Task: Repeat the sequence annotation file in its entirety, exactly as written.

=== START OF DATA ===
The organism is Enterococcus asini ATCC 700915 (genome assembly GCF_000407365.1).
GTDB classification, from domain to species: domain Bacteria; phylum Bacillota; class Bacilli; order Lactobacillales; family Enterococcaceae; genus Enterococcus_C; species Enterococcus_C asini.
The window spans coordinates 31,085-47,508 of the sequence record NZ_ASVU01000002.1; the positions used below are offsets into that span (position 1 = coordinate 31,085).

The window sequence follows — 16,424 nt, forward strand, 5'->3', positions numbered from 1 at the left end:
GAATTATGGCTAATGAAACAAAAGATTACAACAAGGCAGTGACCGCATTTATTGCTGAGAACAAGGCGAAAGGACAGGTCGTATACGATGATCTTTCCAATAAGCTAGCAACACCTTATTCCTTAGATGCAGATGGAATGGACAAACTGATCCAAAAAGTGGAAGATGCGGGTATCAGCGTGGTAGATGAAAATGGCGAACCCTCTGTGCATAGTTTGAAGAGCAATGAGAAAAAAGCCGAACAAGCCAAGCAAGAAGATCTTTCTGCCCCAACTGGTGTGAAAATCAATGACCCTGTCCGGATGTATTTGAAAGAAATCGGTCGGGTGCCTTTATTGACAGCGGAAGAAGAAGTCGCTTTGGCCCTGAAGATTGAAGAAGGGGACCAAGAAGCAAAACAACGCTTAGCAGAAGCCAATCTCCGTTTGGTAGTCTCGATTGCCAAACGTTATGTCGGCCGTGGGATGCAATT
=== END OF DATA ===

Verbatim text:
The organism is Enterococcus asini ATCC 700915 (genome assembly GCF_000407365.1).
GTDB classification, from domain to species: domain Bacteria; phylum Bacillota; class Bacilli; order Lactobacillales; family Enterococcaceae; genus Enterococcus_C; species Enterococcus_C asini.
The window spans coordinates 31,085-47,508 of the sequence record NZ_ASVU01000002.1; the positions used below are offsets into that span (position 1 = coordinate 31,085).

The window sequence follows — 16,424 nt, forward strand, 5'->3', positions numbered from 1 at the left end:
GAATTATGGCTAATGAAACAAAAGATTACAACAAGGCAGTGACCGCATTTATTGCTGAGAACAAGGCGAAAGGACAGGTCGTATACGATGATCTTTCCAATAAGCTAGCAACACCTTATTCCTTAGATGCAGATGGAATGGACAAACTGATCCAAAAAGTGGAAGATGCGGGTATCAGCGTGGTAGATGAAAATGGCGAACCCTCTGTGCATAGTTTGAAGAGCAATGAGAAAAAAGCCGAACAAGCCAAGCAAGAAGATCTTTCTGCCCCAACTGGTGTGAAAATCAATGACCCTGTCCGGATGTATTTGAAAGAAATCGGTCGGGTGCCTTTATTGACAGCGGAAGAAGAAGTCGCTTTGGCCCTGAAGATTGAAGAAGGGGACCAAGAAGCAAAACAACGCTTAGCAGAAGCCAATCTCCGTTTGGTAGTCTCGATTGCCAAACGTTATGTCGGCCGTGGGATGCAATT